Moments on the Beach


In my very first post, I stood staring at my feet and up at the sky on a winters morning in a freezing cold playground, dreaming of travelling the world, hot weather and a sweet taste of exotic freedom. This time round, 4 years later, I’m stood staring at my feet again.

They’re unpedicured. The mink gel polish from a distant spot of luxury pampering so far back I couldn’t even give you a ball park. They’re on the beach though, the sands of Redcar in the North East of England. How on earth did you get there? I hear you mumble. And why on earth? The cold tide rolls over my tootsies and I’m having a moment of clarity. One of those that brings you full circle and you feel pretty present but at the same time somewhere else. There’s something about the ocean that does that isn’t there? Gone are the days of riding around on my little scooter in the 38 degree heat on the tiny island of Taiwan. I close my eyes, take a deep breath and look up. It’s been a long 4 years since my last post and my feet, body, mind and soul are in a completely different world now.

I’m a Mother and a fiancee. No longer a teacher, just a humble housewife ‘doing’ lunch, playdates and laundry. I drive a car, mix formula and puree fruit and vegetables. No more lesson planning, staff meetings or book marking. No more class assemblies, report writing or -dare-I-say-it- creative history lessons about the Romans and Tudors (those were seriously my fave).

As the tide rolls out, there’s a babble from the baby in my ear. He’s propped on my left hip, true Mum style. I’ve settled into life here. The last 5 months up north have been a serious adventure. We rented our home in London, took to the road and made it work. I threw myself into baby groups and mummy meet ups, I went on long walks around my new sparkly-green-friendly-as-they-come neighbourhood. Andrew would work from 7-7 and by the time he got home I had somehow managed to put the baby to bed and make dinner. He’s tugging at my hair now and I sense he knows I’m off in a reflective daydream, taking in all of the colossal changes of the last year. I jiggle a bit, mums will know what I mean and it settles him. A tiny reminder that I’m still with him and dedicated to entertaining him 24/7. The water is freezing, not like the bath-like seas of my old little island and I step backwards heading back towards our ‘buggy and towel’ base.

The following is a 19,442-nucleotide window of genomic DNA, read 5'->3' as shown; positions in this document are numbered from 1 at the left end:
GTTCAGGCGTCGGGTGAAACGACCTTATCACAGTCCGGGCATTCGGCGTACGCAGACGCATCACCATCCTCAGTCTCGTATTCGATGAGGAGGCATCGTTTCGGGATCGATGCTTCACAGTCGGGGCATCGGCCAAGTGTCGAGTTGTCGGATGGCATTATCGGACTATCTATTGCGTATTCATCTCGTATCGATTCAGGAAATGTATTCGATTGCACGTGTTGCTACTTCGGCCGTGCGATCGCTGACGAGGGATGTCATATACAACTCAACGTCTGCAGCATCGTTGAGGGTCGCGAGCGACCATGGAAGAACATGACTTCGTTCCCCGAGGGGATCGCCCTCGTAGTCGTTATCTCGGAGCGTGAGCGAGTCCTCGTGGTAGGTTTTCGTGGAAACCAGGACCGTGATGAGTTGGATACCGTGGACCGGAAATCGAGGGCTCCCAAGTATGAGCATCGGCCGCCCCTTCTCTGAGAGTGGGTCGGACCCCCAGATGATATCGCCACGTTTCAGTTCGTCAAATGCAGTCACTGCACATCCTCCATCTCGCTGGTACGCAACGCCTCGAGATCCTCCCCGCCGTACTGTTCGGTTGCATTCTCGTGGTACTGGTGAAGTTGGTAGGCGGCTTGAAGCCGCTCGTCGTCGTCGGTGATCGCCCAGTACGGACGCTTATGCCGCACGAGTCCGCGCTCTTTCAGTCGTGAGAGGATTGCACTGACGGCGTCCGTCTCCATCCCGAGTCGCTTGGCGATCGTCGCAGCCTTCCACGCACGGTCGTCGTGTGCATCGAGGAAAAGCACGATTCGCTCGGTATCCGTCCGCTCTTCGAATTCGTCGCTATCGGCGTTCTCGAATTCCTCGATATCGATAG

Just how long will we be here? Not much longer; the winds of change are blowing wild again and we are going to need to pull all our mental, physical and emotional strength together to do the next big move. Andrew’s job moves us from place to place and although we don’t know where yet, we know our time here is limited. The cold Northern wind blows in an angry gust, as if it too is fed up of my momentary flashback. It brushes across the back of my neck where my one and only tattoo is. It’s made up of 2 Chinese symbols reading ‘Mao Shen’. Roughly translated as ‘Adventure’. 6 of us got them done in a dark and deserted alleyway in a beach town south of Taiwan. Back then it had every ounce of substance; my carefree, live for the moment lifestyle. The baby is moaning again.

Perhaps the next big move will test my real sense of adventure. The real challenge of moving to another city, another country, another continent with a small child and all our stuff. Perhaps this is the real Mao Shen? The purpose of the tattoo in the first place. A reminder that life is unpredictable but try to embrace it. I breathe deeply again and the baby ups his volume. Motherhood and expat life? Watch this space.


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